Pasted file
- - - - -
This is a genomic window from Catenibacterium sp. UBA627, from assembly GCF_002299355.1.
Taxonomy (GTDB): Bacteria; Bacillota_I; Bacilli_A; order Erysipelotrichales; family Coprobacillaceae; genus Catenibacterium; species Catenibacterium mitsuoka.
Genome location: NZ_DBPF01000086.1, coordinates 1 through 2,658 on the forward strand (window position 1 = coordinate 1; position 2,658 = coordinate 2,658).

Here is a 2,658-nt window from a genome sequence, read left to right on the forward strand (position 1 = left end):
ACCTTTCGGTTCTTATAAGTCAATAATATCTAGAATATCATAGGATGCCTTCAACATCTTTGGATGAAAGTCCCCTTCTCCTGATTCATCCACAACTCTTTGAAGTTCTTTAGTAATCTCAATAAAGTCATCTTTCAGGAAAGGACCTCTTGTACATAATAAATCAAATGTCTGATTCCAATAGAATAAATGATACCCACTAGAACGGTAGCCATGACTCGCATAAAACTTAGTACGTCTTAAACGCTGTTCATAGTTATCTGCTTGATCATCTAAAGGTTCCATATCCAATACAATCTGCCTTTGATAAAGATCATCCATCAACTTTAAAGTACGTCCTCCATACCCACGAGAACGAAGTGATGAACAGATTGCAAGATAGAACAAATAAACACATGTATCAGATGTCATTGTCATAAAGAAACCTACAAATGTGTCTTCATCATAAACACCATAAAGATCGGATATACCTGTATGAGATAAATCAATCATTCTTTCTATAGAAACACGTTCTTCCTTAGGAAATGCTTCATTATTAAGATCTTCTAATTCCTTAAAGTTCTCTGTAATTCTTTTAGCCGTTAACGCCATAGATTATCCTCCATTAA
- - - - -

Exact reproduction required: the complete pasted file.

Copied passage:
This is a genomic window from Catenibacterium sp. UBA627, from assembly GCF_002299355.1.
Taxonomy (GTDB): Bacteria; Bacillota_I; Bacilli_A; order Erysipelotrichales; family Coprobacillaceae; genus Catenibacterium; species Catenibacterium mitsuoka.
Genome location: NZ_DBPF01000086.1, coordinates 1 through 2,658 on the forward strand (window position 1 = coordinate 1; position 2,658 = coordinate 2,658).

Here is a 2,658-nt window from a genome sequence, read left to right on the forward strand (position 1 = left end):
ACCTTTCGGTTCTTATAAGTCAATAATATCTAGAATATCATAGGATGCCTTCAACATCTTTGGATGAAAGTCCCCTTCTCCTGATTCATCCACAACTCTTTGAAGTTCTTTAGTAATCTCAATAAAGTCATCTTTCAGGAAAGGACCTCTTGTACATAATAAATCAAATGTCTGATTCCAATAGAATAAATGATACCCACTAGAACGGTAGCCATGACTCGCATAAAACTTAGTACGTCTTAAACGCTGTTCATAGTTATCTGCTTGATCATCTAAAGGTTCCATATCCAATACAATCTGCCTTTGATAAAGATCATCCATCAACTTTAAAGTACGTCCTCCATACCCACGAGAACGAAGTGATGAACAGATTGCAAGATAGAACAAATAAACACATGTATCAGATGTCATTGTCATAAAGAAACCTACAAATGTGTCTTCATCATAAACACCATAAAGATCGGATATACCTGTATGAGATAAATCAATCATTCTTTCTATAGAAACACGTTCTTCCTTAGGAAATGCTTCATTATTAAGATCTTCTAATTCCTTAAAGTTCTCTGTAATTCTTTTAGCCGTTAACGCCATAGATTATCCTCCATTAA